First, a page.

I have always wanted someone to explain Tallulah Bankhead as Catherine the Great‘s hair in A Royal Scandal. Please. Explain. What. Is. Going. On. Here.
It’s hard to say anything negative regarding Vivien Leigh, because she is SO fabulous and SO scary. Nonetheless — we’ve got yet another case of “ringlets = oldey timey” here, and in no way looking like the wide and frizzy, with long ringlets, ‘do of the 1780s/90s.
Now we’ve got some height, including a braid, but again, it’s nothing like the 1790s styles.
1800s-10s Films of the 1940s
Magnificent Doll is a biopic of Dolley Madison, set in the 1800s-10s. While her hair being up is great, the extreme height on the left is SO not Regency/Federal era … and some tendrils would be nice.
This take on Vanity Fair went for hair up (yay!), with what looks like cheerleader ringlets (boo) on top — I guess it’s not bad? The makeup is another story…
Once again, let us say it — yes, sometimes in historical eras, women wore “bangs.” But they didn’t wear BANGS. And certainly not with a big ol’ wave in them.
Actually, not bad! Curly, tousled, pushed forward… I’m liking this!
The Bad Lord Byron got called out in Snark Week for its brioche hair, which is lovely, edible, and nothing like what the real Caroline Lamb would have worn. Okay, it’s up?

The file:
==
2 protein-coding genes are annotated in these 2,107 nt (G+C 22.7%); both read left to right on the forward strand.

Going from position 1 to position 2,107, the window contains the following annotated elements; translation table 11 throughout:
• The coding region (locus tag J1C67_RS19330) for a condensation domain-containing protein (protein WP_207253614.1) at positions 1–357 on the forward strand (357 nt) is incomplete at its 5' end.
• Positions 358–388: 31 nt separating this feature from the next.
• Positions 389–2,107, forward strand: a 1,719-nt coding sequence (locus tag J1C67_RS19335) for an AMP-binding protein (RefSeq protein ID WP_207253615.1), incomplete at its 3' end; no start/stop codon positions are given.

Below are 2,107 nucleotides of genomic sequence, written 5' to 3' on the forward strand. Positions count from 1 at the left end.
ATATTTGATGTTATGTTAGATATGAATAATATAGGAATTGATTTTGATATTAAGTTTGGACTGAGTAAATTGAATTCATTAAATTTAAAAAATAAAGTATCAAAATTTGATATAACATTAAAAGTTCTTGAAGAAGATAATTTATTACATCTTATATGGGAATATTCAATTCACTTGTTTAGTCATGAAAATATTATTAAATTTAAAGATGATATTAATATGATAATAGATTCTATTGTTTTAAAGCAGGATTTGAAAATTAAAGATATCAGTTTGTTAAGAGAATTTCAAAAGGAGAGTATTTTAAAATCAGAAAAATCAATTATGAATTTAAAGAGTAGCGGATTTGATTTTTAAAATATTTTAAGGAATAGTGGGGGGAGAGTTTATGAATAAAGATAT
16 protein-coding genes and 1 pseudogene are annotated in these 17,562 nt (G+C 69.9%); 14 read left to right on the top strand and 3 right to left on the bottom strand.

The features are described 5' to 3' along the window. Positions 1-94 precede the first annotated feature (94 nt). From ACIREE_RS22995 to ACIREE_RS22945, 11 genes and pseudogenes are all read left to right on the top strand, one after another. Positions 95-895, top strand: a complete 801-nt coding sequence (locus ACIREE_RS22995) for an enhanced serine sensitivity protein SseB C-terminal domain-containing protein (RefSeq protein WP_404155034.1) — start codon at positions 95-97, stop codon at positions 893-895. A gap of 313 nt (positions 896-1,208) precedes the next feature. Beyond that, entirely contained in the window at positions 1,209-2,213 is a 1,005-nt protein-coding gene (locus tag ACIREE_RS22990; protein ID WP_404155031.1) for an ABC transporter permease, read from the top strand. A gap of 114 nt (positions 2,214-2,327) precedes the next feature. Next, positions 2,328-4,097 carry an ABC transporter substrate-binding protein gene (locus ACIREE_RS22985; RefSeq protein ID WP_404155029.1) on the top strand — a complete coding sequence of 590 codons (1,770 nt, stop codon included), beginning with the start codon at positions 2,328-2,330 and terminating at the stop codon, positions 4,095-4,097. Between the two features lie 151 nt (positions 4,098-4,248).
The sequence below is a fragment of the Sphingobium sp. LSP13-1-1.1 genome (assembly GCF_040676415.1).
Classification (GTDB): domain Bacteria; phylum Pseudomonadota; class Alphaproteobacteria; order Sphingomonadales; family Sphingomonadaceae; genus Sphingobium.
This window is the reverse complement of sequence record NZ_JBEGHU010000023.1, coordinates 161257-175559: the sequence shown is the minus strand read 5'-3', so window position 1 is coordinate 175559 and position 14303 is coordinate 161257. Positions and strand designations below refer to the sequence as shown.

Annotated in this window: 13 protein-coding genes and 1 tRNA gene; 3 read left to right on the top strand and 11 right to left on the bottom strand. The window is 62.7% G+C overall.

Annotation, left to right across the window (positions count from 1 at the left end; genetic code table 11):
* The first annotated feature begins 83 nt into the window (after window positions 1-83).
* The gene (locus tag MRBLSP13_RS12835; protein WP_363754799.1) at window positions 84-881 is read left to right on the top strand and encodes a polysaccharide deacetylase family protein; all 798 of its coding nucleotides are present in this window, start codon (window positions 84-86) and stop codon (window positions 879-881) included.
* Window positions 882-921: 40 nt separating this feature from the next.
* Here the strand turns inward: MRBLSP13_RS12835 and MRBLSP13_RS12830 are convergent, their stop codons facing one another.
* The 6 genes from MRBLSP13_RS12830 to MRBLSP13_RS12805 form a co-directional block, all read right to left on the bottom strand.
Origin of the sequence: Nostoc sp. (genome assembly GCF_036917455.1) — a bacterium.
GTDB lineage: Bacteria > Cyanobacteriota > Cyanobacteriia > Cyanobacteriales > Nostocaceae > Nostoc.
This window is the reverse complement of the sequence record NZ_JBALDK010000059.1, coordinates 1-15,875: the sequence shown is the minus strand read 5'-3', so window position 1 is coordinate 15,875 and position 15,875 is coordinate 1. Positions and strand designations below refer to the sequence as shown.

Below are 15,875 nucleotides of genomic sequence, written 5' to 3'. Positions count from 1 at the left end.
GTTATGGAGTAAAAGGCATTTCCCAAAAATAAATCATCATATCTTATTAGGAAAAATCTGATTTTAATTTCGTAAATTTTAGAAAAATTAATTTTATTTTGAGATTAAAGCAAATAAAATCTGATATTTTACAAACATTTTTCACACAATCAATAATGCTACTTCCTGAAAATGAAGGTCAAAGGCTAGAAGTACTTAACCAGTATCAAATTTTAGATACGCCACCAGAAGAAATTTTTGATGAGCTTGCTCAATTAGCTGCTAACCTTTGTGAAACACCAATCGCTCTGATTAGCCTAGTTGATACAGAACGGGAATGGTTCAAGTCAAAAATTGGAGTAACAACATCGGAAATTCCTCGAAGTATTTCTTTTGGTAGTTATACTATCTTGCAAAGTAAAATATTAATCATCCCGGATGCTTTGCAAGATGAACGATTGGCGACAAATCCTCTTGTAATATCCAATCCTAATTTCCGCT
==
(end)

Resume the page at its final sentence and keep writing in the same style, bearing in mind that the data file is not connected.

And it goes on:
I’m slightly confused how the lovely Ingrid Bergman is looking THIS Empress Josephine in 1800s-ish Australia, but let’s not split hairs (see what I did there?). Granted, this looks like one of those cheerleader curl clip-ons, and should be higher on the head, with some curls at the side of the face, but it’s not terrible. I think it’s the tiara that pulls it all together!
1820s Films of the 1940s
Another film that I’m confused as to the time period it’s supposed to be — looks like 1800s-20s. I decided to compare it with an 1820s ‘do, as that’s not an era frequently seen on screen. Which is unfair, because the hair isn’t bad for 1800s-10s. 1820s hair, on the other hand, tends to have center parted bunches of curls at the temples.
Now, New Wine IS supposed to be 1820s, so, no. Okay, the high crown braid checks out! But the wave should be barrel curls and no length on the nape of the neck.
And that’s where my stamina gave out. Check back in a few weeks for part 2!